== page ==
Cambodian strongman lashes out at Asian trade group
July 14, 1997
Web posted at: 10:19 a.m. EDT (1419 GMT)
PHNOM PENH, Cambodia (CNN) -- Cambodia's Second Prime Minister Hun Sen lashed out Monday at the Asian trade
organization that condemned his bloody government takeover,
and he threatened to reconsider Cambodia's bid to join the
Hun Sen said he was afraid of joining the Association of
South East Asian Nations (ASEAN) because of what he described
as the organization's interference in Cambodia's internal
Hun Sen said Cambodia might now reconsider its application
for ASEAN membership: "We consider if we go to ASEAN or if we
stop. I want to stop if ASEAN continues to interfere in our
ASEAN, which groups Brunei, Indonesia, Malaysia, the Philippines, Singapore, Thailand and Vietnam, has put
Cambodia's application on hold after Hun Sen ousted First
Prime Minister Prince
Norodom Ranariddh on July 6 after two
days of fighting in Phnom Penh.
Cambodia had been due to join ASEAN this month, along with
Laos and Burma. ASEAN said last week that it still recognized
Ranariddh as first prime minister.
Hun Sen, who mixed with monks at a pagoda north of the capital Phnom Penh on Monday, also warned big powers not to
use aid as a weapon to pressure him.
"You cannot come and say 'Excellency, you must to this or do
that because my country has helped you a lot,'" Hun Sen said.
He maintained that "business is different from aid" and that
he would not be threatened.
Last week, the United States suspended aid to Cambodia for 30
days in response to Ranariddh's overthrow. Germany also
suspended aid indefinitely and Australia said it was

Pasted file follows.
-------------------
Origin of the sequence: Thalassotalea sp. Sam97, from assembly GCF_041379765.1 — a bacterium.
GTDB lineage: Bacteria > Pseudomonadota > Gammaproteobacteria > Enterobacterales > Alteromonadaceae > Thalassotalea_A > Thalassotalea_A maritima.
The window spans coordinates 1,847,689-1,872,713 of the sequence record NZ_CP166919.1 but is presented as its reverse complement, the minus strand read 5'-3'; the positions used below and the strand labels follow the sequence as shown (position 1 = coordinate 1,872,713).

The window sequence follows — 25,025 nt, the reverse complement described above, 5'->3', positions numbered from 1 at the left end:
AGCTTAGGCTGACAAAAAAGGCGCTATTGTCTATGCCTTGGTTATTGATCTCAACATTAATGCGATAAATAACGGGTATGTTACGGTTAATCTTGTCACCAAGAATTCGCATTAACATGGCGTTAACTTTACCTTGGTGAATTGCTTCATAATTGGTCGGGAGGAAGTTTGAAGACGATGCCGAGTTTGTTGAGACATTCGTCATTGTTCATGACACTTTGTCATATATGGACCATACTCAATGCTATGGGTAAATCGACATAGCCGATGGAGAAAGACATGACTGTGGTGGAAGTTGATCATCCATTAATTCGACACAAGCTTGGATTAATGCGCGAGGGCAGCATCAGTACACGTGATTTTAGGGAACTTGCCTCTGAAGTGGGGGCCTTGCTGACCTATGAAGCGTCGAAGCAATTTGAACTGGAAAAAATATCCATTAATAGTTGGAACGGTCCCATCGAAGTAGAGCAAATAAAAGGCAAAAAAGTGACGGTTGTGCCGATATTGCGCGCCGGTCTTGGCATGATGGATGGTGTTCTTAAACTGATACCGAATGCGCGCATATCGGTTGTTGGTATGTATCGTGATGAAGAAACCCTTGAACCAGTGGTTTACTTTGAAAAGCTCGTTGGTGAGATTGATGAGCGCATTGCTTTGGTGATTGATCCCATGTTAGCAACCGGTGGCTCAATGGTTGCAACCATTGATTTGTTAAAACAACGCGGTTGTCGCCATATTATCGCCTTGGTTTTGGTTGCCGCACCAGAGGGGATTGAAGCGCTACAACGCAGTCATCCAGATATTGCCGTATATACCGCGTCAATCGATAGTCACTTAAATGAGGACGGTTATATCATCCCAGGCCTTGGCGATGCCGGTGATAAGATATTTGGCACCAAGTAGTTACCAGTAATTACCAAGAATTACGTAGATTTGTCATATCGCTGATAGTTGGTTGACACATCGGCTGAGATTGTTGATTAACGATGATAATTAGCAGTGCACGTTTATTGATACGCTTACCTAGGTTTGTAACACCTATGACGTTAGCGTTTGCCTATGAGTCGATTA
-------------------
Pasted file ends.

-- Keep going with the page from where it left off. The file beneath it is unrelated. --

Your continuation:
considering whether to put aid on hold. Overseas aid is said
to account for about half of Cambodia's annual budget.
The country's monarch, King Sihanouk, said on Monday that he
was doubtful about mediation efforts by ASEAN, as well as
France, the United States and Japan. Hun Sen had already
rejected an earlier offer to hold reconciliation talks.
However, the king, who is in the Chinese capital Beijing for
medical treatment, said he was willing to meet envoys from
ASEAN and the three other countries later in Beijing this
week in a renewed effort to halt the crisis in Cambodia.
On Monday, Hun Sen stepped up his rhetoric against Ranariddh,
calling him a terrorist and claiming that Ranariddh had
received money from Taiwan to buy arms and train alleged
terrorists in Cambodia. Taiwan immediately rejected the
At the time of the coup earlier this month, Ranariddh was
believed to be close to a peace accord with the last
hard-liners from the disintegrating Khmer Rouge guerrilla
army, which ruled Cambodia under its notorious leader Pol Pot
in a reign of terror from 1975 to 1979.
During Monday's statement, Hun Sen claimed to be in
possession of two documents which allegedly implicated
Ranariddh in a plot with the Khmer Rouge to increase the
prince's military strength in and around Phnom Penh.
Hun Sen's troops have been fighting forces loyal to Ranariddh since the ouster. And on Sunday, troops loyal to Hun Sen used artillery fire as Ranariddh's forces reportedly withdrew into northwestern parts of the country.
Ranariddh traveled to France the day before the coup and has
been lobbying overseas against Hun Sen.
Reporter John Raedler and Reuters contributed to this report
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